Again according to FIG. 1, an annular locking sleeve 150 surrounds the adjusting screw 20 and is held in the annular groove 126 of the spindle 40 in operative engagement with the locking pin 110. A locking spring 160, which is sandwiched between an inner lip 164 of the locking sleeve 150 and the spindle 40, is operatively disposed therebetween for urging the spindle 40 axially outwardly along the axis 44. A pair of release buttons 174, 176 are held near opposite sides of the spindle 40 where they are exposed and manipulated and manipulated from outside the adjustment knob 10 by being grasped or pressed by a user. The release buttons 174, 176 are retained on the spindle 40 by a cap 180 which is threadedly secured to the spindle 40 via an axial outer end 182. First and second actuating shafts 184, 186 are attached to the buttons 174, 176 via drive holes 194, 196 (FIG. 3) formed in the outer wall 120 of the spindle 40 and extend radially inwardly therefrom. A skirt portion 188 of the cap 180 projects axially from a peripheral edge of the cap 180 to retain the buttons 174, 176. The actuating shafts 184, 186 are each provided with O-rings 190 which form a hermetic seal and a sliding boundary layer between the actuating shafts 184, 186 and the drive holes 194, 196. The actuating shafts 184, 186 have radiused ends which engage a tapered shoulder surface 198 of the locking sleeve 150 when the release buttons 174, 176 are pressed. In FIG. 1, the first release push button 174 and operating shaft 184 are shown in their depressed (unlocked) position in which the inner end of the actuating shaft 184 pushes against the shoulder surface 198 to axially lock the locking sleeve 150 inwardly against the biasing force of the locking spring 160 to move unlocked position. In the unlocked position, a foot portion 200 of the locking sleeve 150 is moved axially inward, and a channel 202 on an outer surface of the locking sleeve 150 between the foot portion 200 and the shoulder surface 198 is aligned with a heel portion 208 of the locking pin 110, thereby providing a clearance, allowing the locking pin 110 to reciprocate within the bore 114 to provide the user with tactile and audible feedback upon rotation of the adjustment knob 10. According to an alternative embodiment (not shown), the locking sleeve 150 may instead be biased in an inwardly extending direction and configured and disposed adjacent the actuating shafts 184, 186 and the locking pin 110 such that when the release buttons are pressed, the actuating shafts will be the locking sleeve move in an axially outward direction to unlock the adjustment knob.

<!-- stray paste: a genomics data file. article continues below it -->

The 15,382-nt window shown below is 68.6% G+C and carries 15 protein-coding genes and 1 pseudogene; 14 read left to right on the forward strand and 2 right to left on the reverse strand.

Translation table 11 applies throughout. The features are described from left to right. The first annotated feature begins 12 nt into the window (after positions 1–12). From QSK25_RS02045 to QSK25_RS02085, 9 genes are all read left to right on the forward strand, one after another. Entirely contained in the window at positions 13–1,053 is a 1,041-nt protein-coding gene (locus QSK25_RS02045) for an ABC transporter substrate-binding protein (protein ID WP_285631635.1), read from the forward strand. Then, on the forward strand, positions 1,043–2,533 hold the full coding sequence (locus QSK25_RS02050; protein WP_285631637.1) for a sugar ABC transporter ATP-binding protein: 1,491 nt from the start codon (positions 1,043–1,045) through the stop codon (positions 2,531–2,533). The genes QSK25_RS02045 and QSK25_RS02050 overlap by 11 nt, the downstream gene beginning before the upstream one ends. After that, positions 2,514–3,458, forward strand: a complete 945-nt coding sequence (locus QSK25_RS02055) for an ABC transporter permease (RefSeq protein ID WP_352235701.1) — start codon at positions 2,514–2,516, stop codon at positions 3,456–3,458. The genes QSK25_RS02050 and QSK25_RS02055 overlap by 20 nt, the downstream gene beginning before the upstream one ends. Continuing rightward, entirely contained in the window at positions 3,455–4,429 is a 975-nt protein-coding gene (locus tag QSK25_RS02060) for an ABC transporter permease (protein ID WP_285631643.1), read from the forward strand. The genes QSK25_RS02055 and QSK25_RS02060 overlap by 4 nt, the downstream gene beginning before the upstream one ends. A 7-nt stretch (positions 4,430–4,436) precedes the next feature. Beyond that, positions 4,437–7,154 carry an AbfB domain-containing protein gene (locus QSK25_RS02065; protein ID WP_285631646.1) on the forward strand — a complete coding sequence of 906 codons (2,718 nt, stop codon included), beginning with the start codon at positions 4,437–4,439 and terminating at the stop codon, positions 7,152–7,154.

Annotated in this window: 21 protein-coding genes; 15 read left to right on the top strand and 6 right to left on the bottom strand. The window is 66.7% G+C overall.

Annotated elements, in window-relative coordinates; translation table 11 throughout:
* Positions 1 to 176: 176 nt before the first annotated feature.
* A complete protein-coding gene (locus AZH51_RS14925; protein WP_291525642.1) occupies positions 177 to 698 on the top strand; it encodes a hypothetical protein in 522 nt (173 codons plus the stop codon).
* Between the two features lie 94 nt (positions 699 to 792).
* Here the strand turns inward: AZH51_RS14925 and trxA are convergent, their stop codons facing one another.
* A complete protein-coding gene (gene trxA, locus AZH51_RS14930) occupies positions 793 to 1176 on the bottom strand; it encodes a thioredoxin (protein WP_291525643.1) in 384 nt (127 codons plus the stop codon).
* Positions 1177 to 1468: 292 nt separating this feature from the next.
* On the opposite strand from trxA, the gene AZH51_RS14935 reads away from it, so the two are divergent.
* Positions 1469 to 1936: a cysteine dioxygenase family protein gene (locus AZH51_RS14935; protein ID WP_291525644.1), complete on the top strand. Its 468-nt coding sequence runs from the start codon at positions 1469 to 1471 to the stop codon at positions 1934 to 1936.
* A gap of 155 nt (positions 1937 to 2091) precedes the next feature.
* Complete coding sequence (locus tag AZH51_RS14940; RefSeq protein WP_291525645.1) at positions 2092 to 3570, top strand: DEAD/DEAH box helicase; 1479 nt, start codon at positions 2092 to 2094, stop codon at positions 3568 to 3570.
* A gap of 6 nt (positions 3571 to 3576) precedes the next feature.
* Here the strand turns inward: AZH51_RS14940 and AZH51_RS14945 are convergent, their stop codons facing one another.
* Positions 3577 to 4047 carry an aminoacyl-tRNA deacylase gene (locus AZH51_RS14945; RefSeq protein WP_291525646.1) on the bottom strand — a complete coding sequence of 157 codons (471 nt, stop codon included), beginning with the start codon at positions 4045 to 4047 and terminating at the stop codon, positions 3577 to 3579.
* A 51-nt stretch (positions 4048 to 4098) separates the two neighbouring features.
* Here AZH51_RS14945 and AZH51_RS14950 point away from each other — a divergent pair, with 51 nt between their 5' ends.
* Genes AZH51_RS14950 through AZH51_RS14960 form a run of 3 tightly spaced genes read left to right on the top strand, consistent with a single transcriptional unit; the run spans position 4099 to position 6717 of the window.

The second release push button 176 and the operating shaft 186 are shown in FIG. 1 in the locked (unpressed) position (although due to the pressing of the first release push button 174, the locking sleeve 150 is shown in the unlocked position). When the manual pressing force is removed from the two release buttons 174, 176, they return to their locked position due to the biasing force generated by the locking spring 160 which pushes the locking sleeve 150 radially outward. In the locked state, the foot portion 200 of the locking sleeve 150 presses against the shoulder 208 of the locking pin 110 to move the locking pin 110 radially outward and securely lock the outer end 142 into one of the retaining grooves 96 so that the adjustment knob 10 is locked. to prevent it from being unintentionally rotated about the axis 44.